On another level of the Museum, the MoMA curators organized an exhibit of Fluxus art that seemed to almost mock the rest of the art at in the museum, in the most artistic way possible of course. It is also true that these artists, united by the desire to do away with the academia in favor of a more anarchic and mediatic type of art making, were also top dogs in the art scene in New York in the sixties and seventies. The exhibit is titled Thing/Thought: Fluxus Editions, 1962–1978, and its corpus is basically a showcase of the group’s antics, which sought to dismantle the seemingly built in elitism of the art world. Central to these efforts was the work of designer George Maciunas, and it was he who organized the content of many of the kits that where opened up by the curators for our viewing. The exhibit included the work of Yoko Ono, George Brecht, Willem de Ridder among others. Among the highlights of this exhibit we can find the work titled Eyeblink (1966)  by Yoko Ono and Smoke (1966) by Joe Jones. These Fluxfilms paved the way for video art in the later decades and forged a presence for experimental film within the art community who sought to expand to new technological frontiers.

Fluxus Manifesto. 1963. Offset. Edited, designed, and produced by George Maciunas. 8 3/16 x 5 11/16″ (20.8 x 14.5 cm). The Gilbert and Lila Silverman Fluxus Collection Gift, 2008

Both of these exhibits talk about key moments in the history of American art, and many of the works seen in both have served as source works in the investigations done by millions of artists over the last 80 years. Duchamp delineated the terms for art that is compelling exclusively to the eye, and sought to liberate art from the dictatorship of the retina. This polarization, stated by Duchamp, transformed art in such a way that it created a sort of schism, where the technicians and conceptuals have taken sides in the arguments that have characterized art in the last century and are determining the course of art in the current one. Considering Duchamp as a central axis it is easy to see how the poles of his arguments are seen laid out, in the American art historical context, in the de Kooning and Fluxus exhibits, and how each has led to many a revolution in the art made after World War II.

De Kooning was a painter (thus a technician), in direct discourse with the history of the fine art of painting. His deformations and fusions of form and background were a kind of refusal of the traditional methods of painting, but still part of its history as it still meant to mix pigment and a binding agent and applying over a surface for the eyes to see. Fluxus (with a more conceptual focus; where the idea comes before the object) on the other hand made objects that required handling, and rummaging through. Like Duchamp’s Boites en Valise the Fluxkits were full of precious and gorgeous little riddles and pranks, and they also seemed to waive any need to connect with any of the traditional languages of art, essentially painting, sculpture and graphic arts at the time. They would most likely have skipped going to a de Kooning opening, and de Kooning would have most likely thought the Fluxus crew were a bunch of theory-heads who had no technical abilities and so sought to get away with art that was smart-alecky. The critic Clement Greenberg, champion of de Kooning and Pollock, was skeptical of the possibilities of conceptual art and the art of Fluxus, and there was kind of a polar atmosphere in the art criticism scene of the sixties in regards to what was and how one can be avant-garde. The same argument, in infinite gradations, variations and configurations, is found today in art schools and contemporary art galleries across the country. They all exist under the common label of informal or post-Modern art though, because they exist to satisfy the need for art that exceeds human or historical expectation, thus creating a point of chaos that in turn feeds and expands culture instead of validate or seek refuge in traditional values (hence the term rogue in this review’s title).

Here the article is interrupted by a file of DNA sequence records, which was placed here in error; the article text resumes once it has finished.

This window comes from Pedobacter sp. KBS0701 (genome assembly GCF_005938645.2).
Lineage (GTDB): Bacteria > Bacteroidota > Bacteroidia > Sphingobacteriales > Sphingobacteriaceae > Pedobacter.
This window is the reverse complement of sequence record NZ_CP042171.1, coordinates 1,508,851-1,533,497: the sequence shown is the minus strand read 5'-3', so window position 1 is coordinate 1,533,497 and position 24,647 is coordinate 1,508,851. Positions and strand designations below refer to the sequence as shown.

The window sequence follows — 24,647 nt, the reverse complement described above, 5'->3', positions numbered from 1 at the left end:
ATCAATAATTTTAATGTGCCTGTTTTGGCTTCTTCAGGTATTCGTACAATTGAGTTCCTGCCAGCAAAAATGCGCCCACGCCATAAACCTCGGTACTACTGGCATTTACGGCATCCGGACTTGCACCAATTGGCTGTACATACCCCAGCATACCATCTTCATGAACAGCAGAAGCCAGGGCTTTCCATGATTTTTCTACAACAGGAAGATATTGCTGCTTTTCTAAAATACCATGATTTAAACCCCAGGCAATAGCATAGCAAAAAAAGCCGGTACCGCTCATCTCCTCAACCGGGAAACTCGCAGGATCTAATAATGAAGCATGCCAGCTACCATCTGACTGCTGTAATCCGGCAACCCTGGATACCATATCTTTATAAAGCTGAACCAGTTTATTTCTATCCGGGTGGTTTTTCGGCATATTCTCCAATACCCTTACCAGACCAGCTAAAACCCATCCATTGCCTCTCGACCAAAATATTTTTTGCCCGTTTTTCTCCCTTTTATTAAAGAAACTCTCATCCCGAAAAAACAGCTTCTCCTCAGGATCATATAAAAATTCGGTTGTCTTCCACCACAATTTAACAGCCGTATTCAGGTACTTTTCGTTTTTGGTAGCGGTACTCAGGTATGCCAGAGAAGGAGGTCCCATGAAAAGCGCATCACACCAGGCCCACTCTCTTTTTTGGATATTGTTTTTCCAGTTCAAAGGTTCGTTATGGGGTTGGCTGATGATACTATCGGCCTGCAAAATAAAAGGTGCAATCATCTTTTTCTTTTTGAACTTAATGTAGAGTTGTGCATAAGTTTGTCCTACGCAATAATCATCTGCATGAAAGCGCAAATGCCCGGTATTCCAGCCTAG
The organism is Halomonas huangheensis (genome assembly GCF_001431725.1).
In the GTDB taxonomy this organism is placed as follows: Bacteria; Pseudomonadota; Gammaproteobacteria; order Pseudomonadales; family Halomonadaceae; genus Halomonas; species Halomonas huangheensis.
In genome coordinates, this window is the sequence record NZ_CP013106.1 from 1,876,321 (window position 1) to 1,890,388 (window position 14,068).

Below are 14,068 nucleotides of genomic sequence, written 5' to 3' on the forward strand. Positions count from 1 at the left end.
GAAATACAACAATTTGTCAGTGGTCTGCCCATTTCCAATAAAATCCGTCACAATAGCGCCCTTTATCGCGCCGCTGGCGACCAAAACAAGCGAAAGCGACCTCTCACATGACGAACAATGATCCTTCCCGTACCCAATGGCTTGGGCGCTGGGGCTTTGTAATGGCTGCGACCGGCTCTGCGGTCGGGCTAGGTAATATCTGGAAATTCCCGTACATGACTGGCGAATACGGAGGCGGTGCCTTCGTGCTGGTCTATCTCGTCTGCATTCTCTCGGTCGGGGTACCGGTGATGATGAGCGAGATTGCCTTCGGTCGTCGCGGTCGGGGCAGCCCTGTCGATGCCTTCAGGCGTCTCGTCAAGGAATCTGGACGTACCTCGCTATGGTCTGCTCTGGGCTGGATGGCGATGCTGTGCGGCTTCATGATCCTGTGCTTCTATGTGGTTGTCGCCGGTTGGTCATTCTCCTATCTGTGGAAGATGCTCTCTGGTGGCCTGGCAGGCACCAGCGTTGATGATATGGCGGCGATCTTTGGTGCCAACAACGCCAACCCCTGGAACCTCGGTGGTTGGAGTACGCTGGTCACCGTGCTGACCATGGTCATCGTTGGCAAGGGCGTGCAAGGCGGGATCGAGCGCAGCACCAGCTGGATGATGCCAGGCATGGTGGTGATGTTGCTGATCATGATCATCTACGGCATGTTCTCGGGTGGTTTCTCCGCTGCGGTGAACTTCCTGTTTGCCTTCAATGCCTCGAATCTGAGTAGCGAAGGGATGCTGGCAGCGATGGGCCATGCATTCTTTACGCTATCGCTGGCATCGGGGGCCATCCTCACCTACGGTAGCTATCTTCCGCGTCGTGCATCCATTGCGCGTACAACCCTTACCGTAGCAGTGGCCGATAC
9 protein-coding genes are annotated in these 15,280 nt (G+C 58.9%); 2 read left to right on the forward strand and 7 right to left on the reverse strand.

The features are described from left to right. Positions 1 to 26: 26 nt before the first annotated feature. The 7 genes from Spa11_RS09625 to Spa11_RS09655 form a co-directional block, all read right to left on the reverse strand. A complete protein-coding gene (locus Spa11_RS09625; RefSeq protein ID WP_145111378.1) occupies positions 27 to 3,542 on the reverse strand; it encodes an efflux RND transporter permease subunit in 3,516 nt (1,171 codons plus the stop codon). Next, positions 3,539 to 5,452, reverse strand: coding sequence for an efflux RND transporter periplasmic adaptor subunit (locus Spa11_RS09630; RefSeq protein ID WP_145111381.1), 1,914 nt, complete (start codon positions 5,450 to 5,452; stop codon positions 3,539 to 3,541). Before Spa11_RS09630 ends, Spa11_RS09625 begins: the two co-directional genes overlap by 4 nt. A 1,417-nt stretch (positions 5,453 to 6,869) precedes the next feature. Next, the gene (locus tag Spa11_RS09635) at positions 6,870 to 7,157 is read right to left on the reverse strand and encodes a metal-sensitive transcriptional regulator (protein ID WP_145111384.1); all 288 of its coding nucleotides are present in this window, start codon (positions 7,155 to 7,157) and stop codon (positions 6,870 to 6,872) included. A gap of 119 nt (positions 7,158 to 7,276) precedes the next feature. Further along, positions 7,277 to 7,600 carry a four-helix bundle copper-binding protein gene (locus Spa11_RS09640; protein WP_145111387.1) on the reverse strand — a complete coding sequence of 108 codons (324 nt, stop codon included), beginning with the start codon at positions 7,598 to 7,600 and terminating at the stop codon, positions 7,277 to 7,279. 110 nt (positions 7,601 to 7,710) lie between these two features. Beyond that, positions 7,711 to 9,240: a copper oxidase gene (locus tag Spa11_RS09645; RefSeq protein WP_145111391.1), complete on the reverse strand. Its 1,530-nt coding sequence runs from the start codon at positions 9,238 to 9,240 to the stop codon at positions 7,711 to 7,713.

Art has come a long way since the days of Velazquez, Manet, and the onset of the Industrial Revolution, and the MoMA is a testament to that history. In the two exhibits on view now they showcase a birds eye view of art in a moment of dynamic transition between America, Europe and Asia, where art and art making was thought to have traveled as far as it could ever travel, and how all it did was gain momentum to break even more ground as we progress into the 21st century.

Both exhibits feed a love for the art of the last century, and one cannot escape the realization that they form part of the ancestry of a lot of what we see in art today. From the retrospective to the Fluxfilms both exhibits elicit a love for multimedia art and art that challenges convention above everything else. From sex to the innocuous act of blinking the exhibits run the gamut of bodily and spiritual metaphors, and explore a variety of ways of expressing those emotions. They are sure to exhilarate all young artists and the avant-gardists in general, because they mark a period where what we know and take for granted today was revolutionary.

Both exhibits will remain on view for the remainder of the year until January 2012, so if in the vicinity of the city of New York do not miss the opportunity to see both of these exhibits.

Thanks to the MoMA’s Press Image Center for their permission to publish the photographs embedded in this review.